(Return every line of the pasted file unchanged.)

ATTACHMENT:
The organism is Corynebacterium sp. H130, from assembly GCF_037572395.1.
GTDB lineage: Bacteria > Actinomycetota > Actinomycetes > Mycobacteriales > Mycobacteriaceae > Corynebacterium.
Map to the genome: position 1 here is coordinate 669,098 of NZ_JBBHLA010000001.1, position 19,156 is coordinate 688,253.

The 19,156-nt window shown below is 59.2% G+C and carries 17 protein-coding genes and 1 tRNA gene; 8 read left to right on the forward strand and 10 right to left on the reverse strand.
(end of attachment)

The organism is Corynebacterium sp. H130, from assembly GCF_037572395.1.
GTDB lineage: Bacteria > Actinomycetota > Actinomycetes > Mycobacteriales > Mycobacteriaceae > Corynebacterium.
Map to the genome: position 1 here is coordinate 669,098 of NZ_JBBHLA010000001.1, position 19,156 is coordinate 688,253.

The 19,156-nt window shown below is 59.2% G+C and carries 17 protein-coding genes and 1 tRNA gene; 8 read left to right on the forward strand and 10 right to left on the reverse strand.